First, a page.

Guide to complete mastery of your Canadian Amazon Echo

Three years after it was first available south of the border, the Amazon Echo and its Alexa voice assistant service are now launched in Canada.

If you just received your Amazon Echo, Echo Dot, or Echo Plus, you’ve come to the right place to get completely set up to maximize its capabilities. If you’re a Canadian that smuggled an Echo unit into the country before official support came here, we’ll cover how to fully patriate your device.

Much like our guide to setting up the Google Home, we’ll point out to the uninitiated that using an Echo device is mostly a voice user interface experience. The companion mobile app is a big piece of the puzzle in both setting up and customizing your Alexa experience. So make sure you have that installed from Google Play or the App Store before we go any further. Also, since there’s some different hardware options to buy into the Alexa eco-system, it’s worth touching on the differences.

Localize your Echo

The first thing you’ll want to do upon plugging in your new Echo is connecting to it with the Amazon Alexa app. Download it from Google Play or the App Store and press the context menu in the upper left corner. Press “Set up a new device” and follow the steps to connect your device to your Wi-Fi network.

During this setup you’ll also be able to configure your device’s location. If you’ve previously bought an Echo from the U.S. and set it up with a random U.S. street address, you’ll now be able to change this to your real Canadian address. This means you no longer have to say “Alexa, what is the weather in Toronto” but instead can just ask “Alexa, what’s the weather.” It’s the little things.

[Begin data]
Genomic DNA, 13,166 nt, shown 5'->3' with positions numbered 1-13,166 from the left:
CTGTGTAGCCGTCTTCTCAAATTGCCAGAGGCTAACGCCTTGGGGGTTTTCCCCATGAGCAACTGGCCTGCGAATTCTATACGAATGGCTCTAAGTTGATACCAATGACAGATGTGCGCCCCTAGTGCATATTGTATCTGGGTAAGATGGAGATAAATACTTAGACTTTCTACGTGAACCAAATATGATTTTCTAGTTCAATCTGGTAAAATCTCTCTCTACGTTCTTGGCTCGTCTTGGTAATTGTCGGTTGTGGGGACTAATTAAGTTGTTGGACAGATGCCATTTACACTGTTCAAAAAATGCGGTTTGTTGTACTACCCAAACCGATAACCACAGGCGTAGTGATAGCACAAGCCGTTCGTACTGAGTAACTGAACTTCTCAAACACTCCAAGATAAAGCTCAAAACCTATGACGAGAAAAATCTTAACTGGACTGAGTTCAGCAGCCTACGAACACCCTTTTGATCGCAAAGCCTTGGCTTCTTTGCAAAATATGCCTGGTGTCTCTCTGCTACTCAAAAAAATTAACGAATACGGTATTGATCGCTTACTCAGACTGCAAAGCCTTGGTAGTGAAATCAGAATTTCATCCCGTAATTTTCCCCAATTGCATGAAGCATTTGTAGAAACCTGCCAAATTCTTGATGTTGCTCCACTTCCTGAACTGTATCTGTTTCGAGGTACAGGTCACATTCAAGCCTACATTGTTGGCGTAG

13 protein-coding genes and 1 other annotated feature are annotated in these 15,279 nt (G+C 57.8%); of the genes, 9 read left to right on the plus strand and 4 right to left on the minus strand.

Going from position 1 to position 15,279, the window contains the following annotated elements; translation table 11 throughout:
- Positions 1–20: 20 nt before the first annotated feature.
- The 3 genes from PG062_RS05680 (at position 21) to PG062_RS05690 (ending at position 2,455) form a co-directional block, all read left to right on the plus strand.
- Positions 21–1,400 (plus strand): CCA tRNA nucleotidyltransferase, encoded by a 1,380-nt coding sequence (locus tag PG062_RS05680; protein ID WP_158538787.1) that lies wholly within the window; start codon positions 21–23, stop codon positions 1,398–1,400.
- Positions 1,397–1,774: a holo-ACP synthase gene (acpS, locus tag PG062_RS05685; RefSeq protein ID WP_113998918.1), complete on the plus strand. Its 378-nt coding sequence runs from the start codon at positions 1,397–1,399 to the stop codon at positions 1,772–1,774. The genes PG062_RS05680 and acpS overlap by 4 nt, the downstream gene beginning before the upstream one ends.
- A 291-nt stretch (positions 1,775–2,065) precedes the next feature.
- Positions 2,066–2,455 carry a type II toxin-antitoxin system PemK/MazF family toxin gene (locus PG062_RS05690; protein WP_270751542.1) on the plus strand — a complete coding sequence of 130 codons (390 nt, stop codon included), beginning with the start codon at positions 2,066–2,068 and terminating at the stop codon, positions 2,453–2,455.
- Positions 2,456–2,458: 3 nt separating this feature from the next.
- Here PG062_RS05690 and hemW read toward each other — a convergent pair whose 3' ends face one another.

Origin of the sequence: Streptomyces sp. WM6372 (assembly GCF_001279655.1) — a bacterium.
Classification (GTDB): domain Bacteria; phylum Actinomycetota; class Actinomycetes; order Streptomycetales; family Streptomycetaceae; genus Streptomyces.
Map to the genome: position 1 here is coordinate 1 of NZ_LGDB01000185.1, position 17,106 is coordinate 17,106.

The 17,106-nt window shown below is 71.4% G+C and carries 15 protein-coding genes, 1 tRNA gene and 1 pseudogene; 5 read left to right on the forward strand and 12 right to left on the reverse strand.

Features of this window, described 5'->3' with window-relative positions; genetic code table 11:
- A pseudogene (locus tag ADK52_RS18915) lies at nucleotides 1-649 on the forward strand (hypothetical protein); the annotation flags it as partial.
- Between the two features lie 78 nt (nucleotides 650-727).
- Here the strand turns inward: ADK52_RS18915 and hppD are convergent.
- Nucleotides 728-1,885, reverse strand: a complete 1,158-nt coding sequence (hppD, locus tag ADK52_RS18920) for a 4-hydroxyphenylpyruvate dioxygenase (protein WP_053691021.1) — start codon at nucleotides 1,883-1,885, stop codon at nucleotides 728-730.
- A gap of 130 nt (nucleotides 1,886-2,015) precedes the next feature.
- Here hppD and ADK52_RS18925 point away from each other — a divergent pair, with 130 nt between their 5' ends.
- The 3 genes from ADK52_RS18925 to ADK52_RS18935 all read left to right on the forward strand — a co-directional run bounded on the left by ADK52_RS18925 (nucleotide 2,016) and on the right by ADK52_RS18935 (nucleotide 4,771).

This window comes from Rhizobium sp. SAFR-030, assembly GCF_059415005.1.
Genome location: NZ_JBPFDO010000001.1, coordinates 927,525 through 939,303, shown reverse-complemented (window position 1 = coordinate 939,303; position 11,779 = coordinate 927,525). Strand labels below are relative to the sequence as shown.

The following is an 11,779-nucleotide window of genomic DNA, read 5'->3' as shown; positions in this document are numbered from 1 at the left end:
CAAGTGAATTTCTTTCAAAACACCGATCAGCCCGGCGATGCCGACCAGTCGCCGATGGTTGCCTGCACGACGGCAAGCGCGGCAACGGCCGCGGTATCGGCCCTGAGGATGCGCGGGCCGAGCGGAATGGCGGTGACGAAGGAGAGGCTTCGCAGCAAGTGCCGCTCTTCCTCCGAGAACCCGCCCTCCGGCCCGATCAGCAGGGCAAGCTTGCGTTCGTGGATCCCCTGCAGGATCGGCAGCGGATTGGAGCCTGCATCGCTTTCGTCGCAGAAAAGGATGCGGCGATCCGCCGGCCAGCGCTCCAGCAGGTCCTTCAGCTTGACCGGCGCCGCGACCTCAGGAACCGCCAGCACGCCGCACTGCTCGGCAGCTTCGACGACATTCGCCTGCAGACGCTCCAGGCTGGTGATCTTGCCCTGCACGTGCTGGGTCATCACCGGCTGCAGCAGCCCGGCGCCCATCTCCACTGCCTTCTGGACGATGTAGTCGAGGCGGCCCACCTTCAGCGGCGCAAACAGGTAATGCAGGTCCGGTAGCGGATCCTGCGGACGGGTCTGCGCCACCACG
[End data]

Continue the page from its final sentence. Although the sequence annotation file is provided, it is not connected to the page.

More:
That’s all you really need to do in the Settings menu, but you can take note of the options to choose the wake word (aside from the default, you can say “Computer,” “Echo,” or “Amazon.”) You can also make sure your temperature units and distance units are set to metric measurements.

In the Sounds menu, you’ll find a default volume setting for your alarm and notification settings and the option to change what your alarm sounds like.

Pairing Bluetooth devices

If you want to connect your smartphone to your Echo, navigate to Settings -> Bluetooth in your Alexa app and select “Pair a New Device.” Now on your smartphone, go into the Bluetooth settings menu and search for a new device. You should see a device named “Echo-##” with a headphone icon show up. If you don’t see it, try refreshing. Select it to pair the devices. Alexa should announce that from now on you can say “Alexa, connect to my phone,” to initiate the connection. Pairing your phone allows you to use Alexa like a Bluetooth speaker or a speakerphone.

If you want to connect a Bluetooth speaker to Alexa, then you’ll do so in the Alexa App. Make sure your device is in pairing mode and then select “Pair a New Device” in the app. This allows you to play the audio that would normally emanate from your Echo on the Bluetooth speaker instead. Especially handy if you have an Echo Dot but want to use a superior speaker system or sound bar to listen to your music.

Configuring your Accounts

The next thing you’ll want to do with your new Echo after you’ve got it connected to your Wi-Fi network and Bluetooth devices is set up all your accounts. This will really enhance your experience with Alexa and make it like a true personal assistant. You’ll find all of these under the “Settings” menu in your Alexa app.

Integrate your Smart Home equipment with Alexa